It’s All About Winning

a Sermon for the Second Sunday of Lent, B

Text: Mark 8:31-38

This is Winning?

“Jesus saves.” A pithy and precise statement if ever there were one. Jesus Saves. He does. But how? From what? It is a statement too simple to be accurate.

Jesus is Messiah and Liberator, Conqueror and King. But every image these words evoke is wrong. For Jesus, it is winning without a contest.

If you remember about a year ago we witnessed the public meltdown of the actor, Charlie Sheen. His falling out with the producers of Two and a Half Men didn’t just go public, they went crazy. Or should we just say that Sheen went crazy. People were so eager to put a microphone in front of his mouth to see what crazy thing he’d say next. And on cue he gave us the strangest, most Shakespearean tragic statement we’ve heard in a long time. In describing his public tantrums and divorce from the TV show and his erratic behavior, Sheen declared that he was “winning”. To even the most casual viewer, Sheen’s sense of “winning” was, at best…interesting. He didn’t look like any winners we knew. In fact, he looked more like a loser. A real, sorry loser. A depressingly talented and tortured soul who was winning nothing. Everything around him was crumbling. He was the butt of cultural jokes and was publicly humiliated.

It was so bad that even our voyeuristic culture had enough.

A Messiah or A Son of Man?

English: Charlie Sheen in March 2009.
He didn't just compare Jesus to this guy, did he?

That must be what the disciples thought of Jesus’s sense of “winning”. We’ll go to Jerusalem and this is what will happen: I’ll suffer, be humiliated, and die. Then I’ll rise again. Not a winning formula according to anyone’s vision of the world.

What happens right before this passage is the same one we’ve covered a few times already:

Jesus went on with his disciples to the villages of Caesarea Philippi; and on the way he asked his disciples, “Who do people say that I am?” And they answered him, “John the Baptist; and others, Elijah; and still others, one of the prophets.” He asked them, “But who do you say that I am?” Peter answered him, “You are the Messiah.” And he sternly ordered them not to tell anyone about him. (vs. 27-30)

Notice that in Mark, Jesus doesn’t affirm the term Messiah but subtly replaces it with Son of Man. We get “messiah” from the Hebrew word mashiach which means “anointed one”. This was then translated into Greek as Christos from which we get Christ. But mashiach is an interesting word. In Hebrew Scripture and history, the term was applied to several people, including David and Isaiah uses it to describe King Cyrus, a foreign ruler. You can see where the confusion starts to set in because it was tied to the protection and freedom of not just the Jewish people, but the Jewish nation. So a messiah would not just be a leader, but a conqueror and ruler. Many Jews then were not on the lookout for The Messiah, but the next messiah, or anointed one who would liberate them from Roman captivity.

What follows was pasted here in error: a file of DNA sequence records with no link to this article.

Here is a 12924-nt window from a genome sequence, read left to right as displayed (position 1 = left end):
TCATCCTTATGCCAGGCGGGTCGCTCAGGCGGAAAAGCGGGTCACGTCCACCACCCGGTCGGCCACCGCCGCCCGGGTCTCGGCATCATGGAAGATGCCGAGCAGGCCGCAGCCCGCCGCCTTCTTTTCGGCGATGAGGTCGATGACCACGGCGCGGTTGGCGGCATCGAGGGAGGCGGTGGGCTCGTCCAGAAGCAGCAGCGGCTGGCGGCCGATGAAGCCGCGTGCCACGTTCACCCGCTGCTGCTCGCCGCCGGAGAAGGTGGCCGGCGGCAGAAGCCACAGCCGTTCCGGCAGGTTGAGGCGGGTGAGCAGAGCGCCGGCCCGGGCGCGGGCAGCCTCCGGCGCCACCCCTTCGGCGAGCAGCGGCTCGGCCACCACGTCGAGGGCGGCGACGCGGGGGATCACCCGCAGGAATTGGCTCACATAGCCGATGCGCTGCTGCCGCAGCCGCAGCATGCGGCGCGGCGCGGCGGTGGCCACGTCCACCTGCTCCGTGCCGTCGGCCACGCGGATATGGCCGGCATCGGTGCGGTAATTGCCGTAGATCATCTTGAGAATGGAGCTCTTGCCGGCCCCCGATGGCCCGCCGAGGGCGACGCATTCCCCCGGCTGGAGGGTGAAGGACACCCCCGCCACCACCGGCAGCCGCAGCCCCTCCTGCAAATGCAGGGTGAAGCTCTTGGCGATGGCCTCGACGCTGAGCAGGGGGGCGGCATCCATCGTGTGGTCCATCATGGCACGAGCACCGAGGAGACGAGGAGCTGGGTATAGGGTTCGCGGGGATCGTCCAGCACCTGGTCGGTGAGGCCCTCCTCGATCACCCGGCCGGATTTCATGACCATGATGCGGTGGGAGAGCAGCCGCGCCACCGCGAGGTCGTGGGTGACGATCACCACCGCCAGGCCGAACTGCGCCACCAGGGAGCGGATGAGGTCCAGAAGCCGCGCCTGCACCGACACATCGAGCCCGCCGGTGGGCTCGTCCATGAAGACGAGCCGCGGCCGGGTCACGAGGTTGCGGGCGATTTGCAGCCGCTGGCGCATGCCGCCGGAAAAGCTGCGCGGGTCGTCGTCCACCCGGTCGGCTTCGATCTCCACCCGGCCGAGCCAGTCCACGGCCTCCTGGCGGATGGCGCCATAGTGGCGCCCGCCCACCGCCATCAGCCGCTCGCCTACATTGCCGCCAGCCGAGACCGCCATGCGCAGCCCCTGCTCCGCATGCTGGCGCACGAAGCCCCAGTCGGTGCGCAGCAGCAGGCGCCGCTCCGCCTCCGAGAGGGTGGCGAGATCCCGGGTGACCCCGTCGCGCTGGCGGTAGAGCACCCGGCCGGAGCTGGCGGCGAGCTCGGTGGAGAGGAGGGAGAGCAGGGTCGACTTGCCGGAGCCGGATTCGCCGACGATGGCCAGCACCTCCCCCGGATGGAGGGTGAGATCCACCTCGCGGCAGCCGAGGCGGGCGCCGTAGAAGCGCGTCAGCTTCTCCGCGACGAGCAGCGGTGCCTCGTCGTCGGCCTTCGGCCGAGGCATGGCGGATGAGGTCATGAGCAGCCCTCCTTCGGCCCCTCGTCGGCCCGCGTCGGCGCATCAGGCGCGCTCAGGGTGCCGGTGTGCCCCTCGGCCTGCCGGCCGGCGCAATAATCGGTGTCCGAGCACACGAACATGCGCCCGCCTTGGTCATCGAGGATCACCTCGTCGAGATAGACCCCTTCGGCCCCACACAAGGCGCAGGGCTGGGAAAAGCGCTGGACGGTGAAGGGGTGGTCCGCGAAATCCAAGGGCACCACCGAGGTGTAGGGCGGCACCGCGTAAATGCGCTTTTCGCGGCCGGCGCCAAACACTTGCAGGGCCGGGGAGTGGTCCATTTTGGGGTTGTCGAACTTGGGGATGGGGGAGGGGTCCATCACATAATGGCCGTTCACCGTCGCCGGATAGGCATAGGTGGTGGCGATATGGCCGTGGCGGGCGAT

And yet, Jesus’s own term is quite different. Not Messiah or Son of God, as Caesar called himself, but Son of Man. Of Humanity. Human. The Human One.

Not The Mighty, but The Mortal.

Not Defeat, But Victory

The rebuke of Peter is Jesus’s vehicle to describe what winning looks like. It is living and dying. Saving one’s life is the way to sorrowful death, but accepting death is the way to a fully-engaged life.

We can get mixed up by Jesus’s funhouse mirror, where thin becomes fat and fat is made thin. His description of the overturned world is painfully challenging, because it attacks deep-seeded roots. It is little wonder the disciples didn’t get it.

But Jesus’s vision of himself is central to reading this passage. He brings everyone together (Peter, disciples, and the crowd following him) and he gives a vision of winning, of conquering and vanquishing that uses no violence, no overthrowing one oppressive regime and replacing it with another. He doesn’t rally the troops with a stirring message a la Braveheart to go get slaughtered.

He seems to say that holy winning is immeasurable, but to the disciples’ culture, it will be measured as defeat.

The Winning Message

Self-sacrifice isn’t a stirring message. This isn’t a “ra ra, go team!” cheer. It is also particularly hard for a church to gather on a Sunday morning and be told that Jesus isn’t an answer man and that the righteous path is evaluated by the world and other churches, as losing. We may even be tempted to pack it in or confuse our current path for the righteous one to declare ourselves winners. To pump ourselves up about our practices.

The focus of this gospel, however, is not on losing, but winning. As crazy as it may sound. Winning is living. Really living. Living a vibrant Spirit-filled life. Living a life outside of our culture. Living, not as a loner, but a rebel—a rebel that revels in rebellious community. A community of love and inspiration. A community of safety and encouragement. A community whose very purpose is to celebrate and live.

In this way, taking up a cross isn’t heavy or burdensome, but light and joyful. It is creating art and telling stories, capturing moments and caring for others. It is bringing a community, this community to new life. Vibrant, scandalous, winning life.

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